Which is pretty good to know! (Here, V is the total kinetic energy of the particles in the system, not the potential function V=arn.) For an inverse square law (like the gravitational or Coulomb forces), F∝1/r2 ⇒ V∝1/r, so 2⟨T⟩ = -⟨V⟩.



Try it out on a simple harmonic oscillator (like a mass on a spring with no gravity) to see for yourself. The potential V ∝ kx², so it should be the case that the time average of the potential energy is equal to the time average of the kinetic energy (n=2 matches the coefficient in 2⟨T⟩). Indeed, if x = A sin( √[k/m] · t ), then v = A√[k/m] cos( √[k/m] · t ); then x2 ∝ sin² and v² ∝ cos², and the time averages (over an integral number of periods) of sine squared and cosine squared are both ½. Thus the Virial theorem reduces to



2 · ½m·(A²k/2m) = 2 · ½k(A²/2)



Which is easily verified. This doesn’t tell us much about the simple harmonic oscillator; in fact, we had to find the equations of motion before we could even use the theorem! (Try plugging in the force term F=-kx in the first form of the Virial theorem, without assuming that the potential is polynomial, and verify that the result is the same). But the theorem scales to much larger systems where finding the equations of motion is impossible (unless you want to solve an Avogadro’s number of differential equations!), and just knowing the potential energy of particle interactions in such systems can tell us a lot about the total energy or temperature of the ensemble.

The Virial Theorem

In the transition from classical to statistical mechanics, are there familiar quantities that remain constant? The Virial theorem defines a law for how the total kinetic energy of a system behaves under the right conditions, and is equally valid for a one particle system or a mole of particles.

Rudolf Clausius, the man responsible for the first mathematical treatment of entropy and for one of the classic statements of the second law of thermodynamics, defined a quantity G (now called the Virial of Clausius):

G ≡ Σi(pi · ri)

Where the sum is taken over all the particles in a system. You may want to satisfy yourself (it’s a short derivation) that taking the time derivative gives:

dG/dt = 2T + Σi(Fi · ri)

Where T is the total kinetic energy of the system (Σ  ½mv2) and dp/dt = F. Now for the theorem: the Virial Theorem states that if the time average of dG/dt is zero, then the following holds (we use angle brackets ⟨·⟩ to denote time averages):

2⟨T⟩ = - Σi(Fi · ri)

Which may not be surprising. If, however, all the forces can be written as power laws so that the potential is V=arn (with r the inter-particle separation), then

2⟨T⟩ = n⟨V⟩

Which is pretty good to know! (Here, V is the total kinetic energy of the particles in the system, not the potential function V=arn.) For an inverse square law (like the gravitational or Coulomb forces), F∝1/r2 ⇒ V∝1/r, so 2⟨T⟩ = -⟨V⟩.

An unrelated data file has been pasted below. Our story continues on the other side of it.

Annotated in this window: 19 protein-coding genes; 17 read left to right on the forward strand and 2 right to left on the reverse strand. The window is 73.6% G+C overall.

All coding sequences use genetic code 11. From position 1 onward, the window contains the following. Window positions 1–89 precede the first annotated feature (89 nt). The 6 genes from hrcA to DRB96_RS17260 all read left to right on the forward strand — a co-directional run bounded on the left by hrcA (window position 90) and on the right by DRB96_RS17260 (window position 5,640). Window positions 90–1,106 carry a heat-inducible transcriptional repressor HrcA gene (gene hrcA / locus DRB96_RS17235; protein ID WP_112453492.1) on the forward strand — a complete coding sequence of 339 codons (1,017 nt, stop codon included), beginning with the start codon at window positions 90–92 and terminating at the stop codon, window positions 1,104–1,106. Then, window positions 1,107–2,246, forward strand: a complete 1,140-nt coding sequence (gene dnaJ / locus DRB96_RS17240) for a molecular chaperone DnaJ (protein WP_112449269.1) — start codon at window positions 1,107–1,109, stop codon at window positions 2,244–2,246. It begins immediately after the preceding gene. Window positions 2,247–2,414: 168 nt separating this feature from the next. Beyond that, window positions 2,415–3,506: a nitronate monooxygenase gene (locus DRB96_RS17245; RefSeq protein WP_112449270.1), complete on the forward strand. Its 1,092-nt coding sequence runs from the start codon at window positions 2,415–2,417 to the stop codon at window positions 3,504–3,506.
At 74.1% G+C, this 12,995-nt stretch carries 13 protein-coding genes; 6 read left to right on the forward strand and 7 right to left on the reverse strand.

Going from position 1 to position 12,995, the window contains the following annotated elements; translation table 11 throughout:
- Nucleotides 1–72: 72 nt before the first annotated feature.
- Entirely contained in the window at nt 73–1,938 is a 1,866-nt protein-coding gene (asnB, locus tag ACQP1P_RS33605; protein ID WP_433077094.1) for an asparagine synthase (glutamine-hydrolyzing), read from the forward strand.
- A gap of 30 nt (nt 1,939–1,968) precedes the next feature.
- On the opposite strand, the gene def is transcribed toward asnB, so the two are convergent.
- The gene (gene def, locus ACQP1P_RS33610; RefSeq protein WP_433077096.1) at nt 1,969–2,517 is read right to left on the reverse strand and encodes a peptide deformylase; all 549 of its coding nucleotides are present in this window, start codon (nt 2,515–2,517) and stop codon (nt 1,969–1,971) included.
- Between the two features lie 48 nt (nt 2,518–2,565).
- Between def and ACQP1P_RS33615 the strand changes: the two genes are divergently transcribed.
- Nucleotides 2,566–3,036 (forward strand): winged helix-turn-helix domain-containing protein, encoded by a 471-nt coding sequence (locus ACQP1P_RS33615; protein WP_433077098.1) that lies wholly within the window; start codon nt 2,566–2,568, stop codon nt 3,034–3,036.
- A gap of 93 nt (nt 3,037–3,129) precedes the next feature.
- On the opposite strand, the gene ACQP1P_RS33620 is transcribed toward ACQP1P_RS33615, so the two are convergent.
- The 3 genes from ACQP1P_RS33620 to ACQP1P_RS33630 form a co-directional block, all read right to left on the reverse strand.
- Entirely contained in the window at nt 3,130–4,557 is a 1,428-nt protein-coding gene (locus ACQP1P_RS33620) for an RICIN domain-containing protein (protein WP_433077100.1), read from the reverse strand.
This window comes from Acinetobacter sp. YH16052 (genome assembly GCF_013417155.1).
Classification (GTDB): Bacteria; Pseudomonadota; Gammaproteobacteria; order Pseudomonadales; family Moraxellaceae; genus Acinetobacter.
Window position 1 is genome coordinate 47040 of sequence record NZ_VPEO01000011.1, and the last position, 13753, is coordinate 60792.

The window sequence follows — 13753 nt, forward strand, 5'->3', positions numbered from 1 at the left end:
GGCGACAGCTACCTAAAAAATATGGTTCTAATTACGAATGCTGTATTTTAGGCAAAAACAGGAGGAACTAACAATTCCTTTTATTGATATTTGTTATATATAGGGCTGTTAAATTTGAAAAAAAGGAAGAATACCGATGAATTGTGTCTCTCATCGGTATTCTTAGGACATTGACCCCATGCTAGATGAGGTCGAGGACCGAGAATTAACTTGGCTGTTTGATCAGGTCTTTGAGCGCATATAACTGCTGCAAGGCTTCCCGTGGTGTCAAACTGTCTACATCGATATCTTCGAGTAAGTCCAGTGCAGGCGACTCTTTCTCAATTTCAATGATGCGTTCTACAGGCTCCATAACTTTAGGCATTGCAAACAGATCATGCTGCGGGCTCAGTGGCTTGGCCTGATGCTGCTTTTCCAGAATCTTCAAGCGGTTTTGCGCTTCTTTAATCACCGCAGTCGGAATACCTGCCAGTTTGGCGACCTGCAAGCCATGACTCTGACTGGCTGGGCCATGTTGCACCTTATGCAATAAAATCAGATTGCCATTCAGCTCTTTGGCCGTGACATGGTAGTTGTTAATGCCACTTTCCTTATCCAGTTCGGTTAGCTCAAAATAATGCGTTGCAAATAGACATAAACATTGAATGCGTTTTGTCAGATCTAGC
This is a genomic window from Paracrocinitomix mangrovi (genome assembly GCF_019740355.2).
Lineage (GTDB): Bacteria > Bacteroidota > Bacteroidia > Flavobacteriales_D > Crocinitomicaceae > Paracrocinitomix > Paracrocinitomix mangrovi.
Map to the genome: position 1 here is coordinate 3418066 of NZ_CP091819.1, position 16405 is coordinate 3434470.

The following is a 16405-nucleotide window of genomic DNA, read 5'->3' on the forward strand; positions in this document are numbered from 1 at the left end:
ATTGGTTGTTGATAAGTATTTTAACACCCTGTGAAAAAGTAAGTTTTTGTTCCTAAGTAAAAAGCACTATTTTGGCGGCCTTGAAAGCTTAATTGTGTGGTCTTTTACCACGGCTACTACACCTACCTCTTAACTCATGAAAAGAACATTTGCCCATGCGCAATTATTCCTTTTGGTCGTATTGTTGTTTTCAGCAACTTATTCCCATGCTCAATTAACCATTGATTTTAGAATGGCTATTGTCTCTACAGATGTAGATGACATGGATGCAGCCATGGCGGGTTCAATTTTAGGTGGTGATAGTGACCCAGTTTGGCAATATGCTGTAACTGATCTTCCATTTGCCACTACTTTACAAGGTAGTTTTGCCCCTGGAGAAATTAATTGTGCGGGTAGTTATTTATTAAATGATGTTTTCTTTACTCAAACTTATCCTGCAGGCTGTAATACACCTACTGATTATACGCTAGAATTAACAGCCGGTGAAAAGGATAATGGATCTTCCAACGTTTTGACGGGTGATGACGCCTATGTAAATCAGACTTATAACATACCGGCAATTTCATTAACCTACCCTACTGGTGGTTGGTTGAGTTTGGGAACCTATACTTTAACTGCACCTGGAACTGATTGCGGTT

Try it out on a simple harmonic oscillator (like a mass on a spring with no gravity) to see for yourself. The potential Vkx², so it should be the case that the time average of the potential energy is equal to the time average of the kinetic energy (n=2 matches the coefficient in 2⟨T⟩). Indeed, if x = A sin( √[k/m] · t ), then v = A√[k/m] cos( √[k/m] · t ); then x2 ∝ sin² and v² ∝ cos², and the time averages (over an integral number of periods) of sine squared and cosine squared are both ½. Thus the Virial theorem reduces to

2 · ½m·(A²k/2m) = 2 · ½k(A²/2)

Which is easily verified. This doesn’t tell us much about the simple harmonic oscillator; in fact, we had to find the equations of motion before we could even use the theorem! (Try plugging in the force term F=-kx in the first form of the Virial theorem, without assuming that the potential is polynomial, and verify that the result is the same). But the theorem scales to much larger systems where finding the equations of motion is impossible (unless you want to solve an Avogadro’s number of differential equations!), and just knowing the potential energy of particle interactions in such systems can tell us a lot about the total energy or temperature of the ensemble.

Tuesday, October 18, 2011

∑ F = ma

… is a differential equation:

where acceleration a(t), velocity v(t), and displacement s(t) are all vectors and functions of time. This equation is second-order in position because the highest derivative is the second time derivative of position. Combined with the right boundary conditions, s(t) (also called the trajectory: path through space and time) can be determined.

This differential equation can be solved one component, or dimension, at a time. Let us focus on one of these, and call it the x component. The equations for y and z can be found exactly the same way.

Constant acceleration

If the graph of a(t) signifying acceleration in the x direction is constant

then the graph of v(t), the velocity in the x direction, is a straight line with slope a0

and the graph of x(t), the position along the x axis, is a parabola

It is also possible for the acceleration, or either of the initial velocity or initial position, to be negative. Thus the displacement/projectile motion formula is derived.

Friday, October 14, 2011
Going superfluid!